The operation of Mazda Raceway Laguna Seca could be set to change hands, as Monterey County officials have confirmed that they are in negotiations with the France family’s International Speedway Corporation (ISC) to takeover operations at the rack track.
ISC should be a familiar name to NASCAR fans, as the corporation not only built Daytona International Speedway, but the company’s primary business is owning and operating NASCAR race tracks (roughly half of the NASCAR season takes place on an ISC-owned track).
Owning 13 tracks in all, ISC could add another if its deal with Monterey County goes forward, supplanting the nonprofit Sports Car Racing Association of the Monterey Peninsula (SCRAMP), which has operated Laguna Seca since its inception in 1957.
According to a statement by Monterey County officials, the coastal Californian track “has been exploring options for the management of the raceway to ensure its long-term success.” ISC is therefore just one of several options on the table for the county, and its running of the historic racing venue.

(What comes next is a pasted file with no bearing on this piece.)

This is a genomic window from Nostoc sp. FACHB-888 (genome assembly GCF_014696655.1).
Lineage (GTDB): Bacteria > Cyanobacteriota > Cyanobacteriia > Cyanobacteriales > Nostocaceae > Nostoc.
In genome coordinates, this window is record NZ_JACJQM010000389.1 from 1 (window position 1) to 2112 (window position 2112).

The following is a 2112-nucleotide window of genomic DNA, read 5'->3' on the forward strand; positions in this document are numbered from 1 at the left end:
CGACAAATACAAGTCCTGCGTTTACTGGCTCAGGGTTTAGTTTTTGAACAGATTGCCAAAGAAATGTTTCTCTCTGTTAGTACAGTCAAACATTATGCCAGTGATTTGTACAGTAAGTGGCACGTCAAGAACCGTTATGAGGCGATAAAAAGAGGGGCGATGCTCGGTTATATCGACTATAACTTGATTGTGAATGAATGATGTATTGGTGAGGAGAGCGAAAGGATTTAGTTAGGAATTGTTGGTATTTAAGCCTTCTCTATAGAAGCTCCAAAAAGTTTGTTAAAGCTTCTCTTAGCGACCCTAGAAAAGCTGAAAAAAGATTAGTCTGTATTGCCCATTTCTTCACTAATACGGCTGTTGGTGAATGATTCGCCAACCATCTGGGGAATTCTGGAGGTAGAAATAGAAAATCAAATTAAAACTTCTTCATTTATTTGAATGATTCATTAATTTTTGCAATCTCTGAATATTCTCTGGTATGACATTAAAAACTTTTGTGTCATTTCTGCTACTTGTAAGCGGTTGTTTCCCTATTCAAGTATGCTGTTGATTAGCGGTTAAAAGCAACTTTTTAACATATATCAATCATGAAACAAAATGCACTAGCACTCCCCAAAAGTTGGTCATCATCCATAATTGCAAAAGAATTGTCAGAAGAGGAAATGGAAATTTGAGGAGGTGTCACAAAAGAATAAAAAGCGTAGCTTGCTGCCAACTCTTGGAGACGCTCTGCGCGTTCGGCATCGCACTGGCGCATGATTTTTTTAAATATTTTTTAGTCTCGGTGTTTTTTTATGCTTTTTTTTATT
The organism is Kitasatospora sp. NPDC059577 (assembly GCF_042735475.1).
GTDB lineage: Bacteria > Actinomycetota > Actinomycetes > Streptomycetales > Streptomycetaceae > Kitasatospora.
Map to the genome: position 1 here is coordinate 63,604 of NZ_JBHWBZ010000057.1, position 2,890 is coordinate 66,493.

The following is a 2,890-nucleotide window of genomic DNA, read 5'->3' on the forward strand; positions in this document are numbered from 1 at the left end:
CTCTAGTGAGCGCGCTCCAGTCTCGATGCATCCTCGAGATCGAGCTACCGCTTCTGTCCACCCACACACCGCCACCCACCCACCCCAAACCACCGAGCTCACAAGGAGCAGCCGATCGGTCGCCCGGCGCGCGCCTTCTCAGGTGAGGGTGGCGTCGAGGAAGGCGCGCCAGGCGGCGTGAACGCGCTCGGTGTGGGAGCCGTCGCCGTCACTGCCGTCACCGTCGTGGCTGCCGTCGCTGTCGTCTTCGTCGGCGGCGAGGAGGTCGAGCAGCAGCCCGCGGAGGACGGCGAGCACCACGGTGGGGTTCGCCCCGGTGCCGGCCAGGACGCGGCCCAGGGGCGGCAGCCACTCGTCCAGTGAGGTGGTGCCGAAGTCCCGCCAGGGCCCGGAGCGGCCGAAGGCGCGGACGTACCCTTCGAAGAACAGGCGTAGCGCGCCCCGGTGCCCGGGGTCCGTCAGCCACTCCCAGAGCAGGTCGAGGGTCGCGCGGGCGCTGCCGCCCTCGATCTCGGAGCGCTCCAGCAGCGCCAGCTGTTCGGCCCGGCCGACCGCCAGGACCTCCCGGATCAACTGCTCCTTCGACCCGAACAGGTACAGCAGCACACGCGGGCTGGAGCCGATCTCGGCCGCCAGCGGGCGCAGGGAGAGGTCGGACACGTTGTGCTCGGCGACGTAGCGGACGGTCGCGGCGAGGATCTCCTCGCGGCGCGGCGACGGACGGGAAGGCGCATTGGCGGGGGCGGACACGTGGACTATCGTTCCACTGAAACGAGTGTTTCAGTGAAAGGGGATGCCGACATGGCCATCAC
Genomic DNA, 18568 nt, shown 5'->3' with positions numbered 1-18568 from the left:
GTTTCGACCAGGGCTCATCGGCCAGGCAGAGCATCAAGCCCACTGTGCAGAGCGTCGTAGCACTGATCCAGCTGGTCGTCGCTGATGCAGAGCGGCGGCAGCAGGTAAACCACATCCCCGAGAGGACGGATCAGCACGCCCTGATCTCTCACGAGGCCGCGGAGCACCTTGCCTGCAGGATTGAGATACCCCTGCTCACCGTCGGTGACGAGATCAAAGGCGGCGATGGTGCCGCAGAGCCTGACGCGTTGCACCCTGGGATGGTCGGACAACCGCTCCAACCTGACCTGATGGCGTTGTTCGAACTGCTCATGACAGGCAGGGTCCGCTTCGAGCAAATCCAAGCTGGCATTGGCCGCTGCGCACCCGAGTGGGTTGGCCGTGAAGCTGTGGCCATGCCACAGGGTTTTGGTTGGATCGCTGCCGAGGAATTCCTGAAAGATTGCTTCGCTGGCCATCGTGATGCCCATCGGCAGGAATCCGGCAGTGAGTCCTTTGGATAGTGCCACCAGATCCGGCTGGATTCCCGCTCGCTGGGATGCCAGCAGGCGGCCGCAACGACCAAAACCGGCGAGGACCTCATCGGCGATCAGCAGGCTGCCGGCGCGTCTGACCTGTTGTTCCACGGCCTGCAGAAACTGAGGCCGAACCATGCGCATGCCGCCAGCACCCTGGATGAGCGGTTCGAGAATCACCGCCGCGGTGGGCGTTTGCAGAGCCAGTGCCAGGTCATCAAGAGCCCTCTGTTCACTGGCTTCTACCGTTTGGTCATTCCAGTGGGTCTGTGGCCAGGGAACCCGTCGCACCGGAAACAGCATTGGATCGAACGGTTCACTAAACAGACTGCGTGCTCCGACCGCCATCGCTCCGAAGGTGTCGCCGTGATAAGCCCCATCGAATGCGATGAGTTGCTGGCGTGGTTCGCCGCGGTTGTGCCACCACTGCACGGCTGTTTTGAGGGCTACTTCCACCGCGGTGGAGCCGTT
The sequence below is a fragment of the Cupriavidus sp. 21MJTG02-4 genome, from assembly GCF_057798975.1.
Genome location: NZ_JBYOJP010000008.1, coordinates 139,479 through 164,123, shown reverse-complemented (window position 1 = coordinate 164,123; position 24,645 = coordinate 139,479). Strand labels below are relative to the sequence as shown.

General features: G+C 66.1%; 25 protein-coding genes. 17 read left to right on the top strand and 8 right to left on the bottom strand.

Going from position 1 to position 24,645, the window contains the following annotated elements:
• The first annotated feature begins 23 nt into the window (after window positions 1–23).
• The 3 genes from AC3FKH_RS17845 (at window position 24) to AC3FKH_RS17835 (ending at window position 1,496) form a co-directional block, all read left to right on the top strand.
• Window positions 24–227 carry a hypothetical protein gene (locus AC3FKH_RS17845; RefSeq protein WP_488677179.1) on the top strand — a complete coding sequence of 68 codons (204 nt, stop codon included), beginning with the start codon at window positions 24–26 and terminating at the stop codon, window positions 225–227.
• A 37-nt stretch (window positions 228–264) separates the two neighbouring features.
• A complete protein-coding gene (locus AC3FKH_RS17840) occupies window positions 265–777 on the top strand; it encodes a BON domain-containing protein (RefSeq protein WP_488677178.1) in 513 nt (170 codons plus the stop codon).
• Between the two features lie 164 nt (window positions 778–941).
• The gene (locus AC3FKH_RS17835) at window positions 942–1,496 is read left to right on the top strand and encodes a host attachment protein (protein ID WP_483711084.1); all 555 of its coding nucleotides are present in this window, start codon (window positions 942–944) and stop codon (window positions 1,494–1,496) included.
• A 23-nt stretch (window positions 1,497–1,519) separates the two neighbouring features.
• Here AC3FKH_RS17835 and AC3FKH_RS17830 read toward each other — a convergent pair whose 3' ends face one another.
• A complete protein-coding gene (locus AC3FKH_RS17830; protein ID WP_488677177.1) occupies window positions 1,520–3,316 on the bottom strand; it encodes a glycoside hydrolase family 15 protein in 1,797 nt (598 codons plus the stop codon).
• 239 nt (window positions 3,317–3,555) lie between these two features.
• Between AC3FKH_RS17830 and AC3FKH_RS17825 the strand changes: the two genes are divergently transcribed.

Since the Laguna Seca is a county public park, and thus publicly owned, any proposal would be subject to an open session where there would be an opportunity for public comment on ISC’s proposal to run Laguna Seca.
It should go without saying that this news is a tectonic movement for Laguna Seca, which has struggled lately as a venue, partially because of the nature of its public ownership.
Falling victim to the fact that a sleepy beach community grew up around the historic race track, Laguna Seca, through SCRAMP, has struggled with locals that does not want major racing events taking place in their backyard, despite the millions of dollars the race track brings to the surrounding cities and towns.
With Mazda Raceway Laguna Seca losing its MotoGP round, and its World Superbike round having meager attendance, there certainly has been pressure on SCRAMP to increase profitability, even when the county hamstrings the nonprofit organization’s efforts.
It will be interesting to see what ISC proposes as its business plan to turnaround racing at Laguna Seca, and what the public commentary on their offer will be.
In the road racing community, both two-wheels and four-wheels, ISC and the France family are not highly regarded entities. Yet, one cannot argue that they are also responsible for America’s most successful racing events.
For diehard Laguna Seca fans and long-time race goers, the move away from SCRAMP will certainly be not be welcomed, though with the track struggling, clearly something in the situation has to change…and that might just be SCRAMP itself. As always, time will tell.